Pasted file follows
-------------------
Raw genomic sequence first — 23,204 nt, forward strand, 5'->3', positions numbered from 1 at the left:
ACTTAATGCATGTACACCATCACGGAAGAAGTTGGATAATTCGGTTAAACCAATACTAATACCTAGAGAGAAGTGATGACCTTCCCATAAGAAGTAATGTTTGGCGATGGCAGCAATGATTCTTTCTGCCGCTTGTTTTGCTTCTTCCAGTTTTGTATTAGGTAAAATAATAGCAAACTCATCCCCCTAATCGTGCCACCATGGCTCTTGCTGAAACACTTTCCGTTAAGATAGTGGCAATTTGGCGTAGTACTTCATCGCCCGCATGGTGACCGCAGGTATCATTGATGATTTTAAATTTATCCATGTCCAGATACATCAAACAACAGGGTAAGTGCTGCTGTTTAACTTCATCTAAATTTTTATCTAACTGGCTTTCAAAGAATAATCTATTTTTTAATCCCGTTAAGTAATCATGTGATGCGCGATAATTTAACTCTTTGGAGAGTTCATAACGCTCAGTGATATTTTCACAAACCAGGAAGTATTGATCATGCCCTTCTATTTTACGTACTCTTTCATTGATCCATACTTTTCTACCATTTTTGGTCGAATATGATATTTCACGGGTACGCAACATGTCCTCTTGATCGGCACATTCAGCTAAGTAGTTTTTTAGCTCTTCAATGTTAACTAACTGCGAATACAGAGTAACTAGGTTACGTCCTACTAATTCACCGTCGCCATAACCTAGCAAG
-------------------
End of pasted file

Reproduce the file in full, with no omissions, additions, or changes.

Raw genomic sequence first — 23,204 nt, forward strand, 5'->3', positions numbered from 1 at the left:
ACTTAATGCATGTACACCATCACGGAAGAAGTTGGATAATTCGGTTAAACCAATACTAATACCTAGAGAGAAGTGATGACCTTCCCATAAGAAGTAATGTTTGGCGATGGCAGCAATGATTCTTTCTGCCGCTTGTTTTGCTTCTTCCAGTTTTGTATTAGGTAAAATAATAGCAAACTCATCCCCCTAATCGTGCCACCATGGCTCTTGCTGAAACACTTTCCGTTAAGATAGTGGCAATTTGGCGTAGTACTTCATCGCCCGCATGGTGACCGCAGGTATCATTGATGATTTTAAATTTATCCATGTCCAGATACATCAAACAACAGGGTAAGTGCTGCTGTTTAACTTCATCTAAATTTTTATCTAACTGGCTTTCAAAGAATAATCTATTTTTTAATCCCGTTAAGTAATCATGTGATGCGCGATAATTTAACTCTTTGGAGAGTTCATAACGCTCAGTGATATTTTCACAAACCAGGAAGTATTGATCATGCCCTTCTATTTTACGTACTCTTTCATTGATCCATACTTTTCTACCATTTTTGGTCGAATATGATATTTCACGGGTACGCAACATGTCCTCTTGATCGGCACATTCAGCTAAGTAGTTTTTTAGCTCTTCAATGTTAACTAACTGCGAATACAGAGTAACTAGGTTACGTCCTACTAATTCACCGTCGCCATAACCTAGCAAG